Toyota and education

 The CREATE Foundation announcement that it will spend $278,000 of Toyota’s money on a curriculum audit of eight school districts in Lee, Pontotoc and Union counties is good news for two reasons.

First, of course, is the districts will benefit from an assessment by Phi Delta Kappa International, a well-known association of educators, that will include specific recommendations for improving student learning.

But, perhaps more important, the announcement is a clear indication that Toyota intends to move ahead on honoring its commitment to help education in the area and build cars at its soon-to-be-completed Union County plant.

When Toyota decided to locate its plant here, the company agreed to give $50 million over 10 years to enhance education in the three counties. The first contribution of $5 million is due in May.

Mike Clayborne, president of the foundation, said the plan is to invest about $4 million of each contribution in an endowment fund and allocate up to $1 million a year to educational projects.

He also said the foundation will make a major announcement of another education project soon. He didn’t say what that is, but it’s no secret that the foundation intends to create a high-end vocational-technical education center. A similar center has been developed near a Toyota plant outside San Antonio.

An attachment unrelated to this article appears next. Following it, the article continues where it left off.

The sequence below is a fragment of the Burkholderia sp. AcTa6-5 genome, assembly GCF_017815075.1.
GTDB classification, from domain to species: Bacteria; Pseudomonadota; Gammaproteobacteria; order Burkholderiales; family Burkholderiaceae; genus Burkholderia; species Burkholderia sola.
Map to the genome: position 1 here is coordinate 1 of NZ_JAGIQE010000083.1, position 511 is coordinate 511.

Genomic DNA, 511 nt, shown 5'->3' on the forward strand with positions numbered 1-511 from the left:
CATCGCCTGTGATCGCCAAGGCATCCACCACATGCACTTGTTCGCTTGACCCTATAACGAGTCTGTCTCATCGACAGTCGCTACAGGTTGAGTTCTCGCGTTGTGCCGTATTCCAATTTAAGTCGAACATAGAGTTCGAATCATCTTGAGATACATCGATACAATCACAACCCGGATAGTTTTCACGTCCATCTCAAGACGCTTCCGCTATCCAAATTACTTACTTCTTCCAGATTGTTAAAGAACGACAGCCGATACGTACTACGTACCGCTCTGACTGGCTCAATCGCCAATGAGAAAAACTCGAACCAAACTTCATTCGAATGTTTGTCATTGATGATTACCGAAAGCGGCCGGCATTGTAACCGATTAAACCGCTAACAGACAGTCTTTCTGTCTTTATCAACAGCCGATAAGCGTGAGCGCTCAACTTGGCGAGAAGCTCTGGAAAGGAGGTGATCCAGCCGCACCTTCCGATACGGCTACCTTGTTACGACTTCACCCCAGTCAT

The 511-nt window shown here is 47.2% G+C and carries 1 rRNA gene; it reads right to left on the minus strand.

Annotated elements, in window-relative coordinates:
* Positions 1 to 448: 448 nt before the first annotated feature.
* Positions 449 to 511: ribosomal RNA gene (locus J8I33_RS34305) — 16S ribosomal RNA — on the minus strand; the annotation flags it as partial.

We have yet to be convinced that that would be the best use for the money. Our region desperately needs comprehensive early childhood education and a focus on sending more students to college and the higher-paying careers that result from it.

But we also understand that Toyota wants to create something that Clayborne says will have a “significant lasting impact” and it is their money. So apparently we will have a vocational-technical center.

And we should also note that it is the state, not Toyota, that has the responsibility to provide enough money to move our public schools forward rapidly. So far it has failed to do that.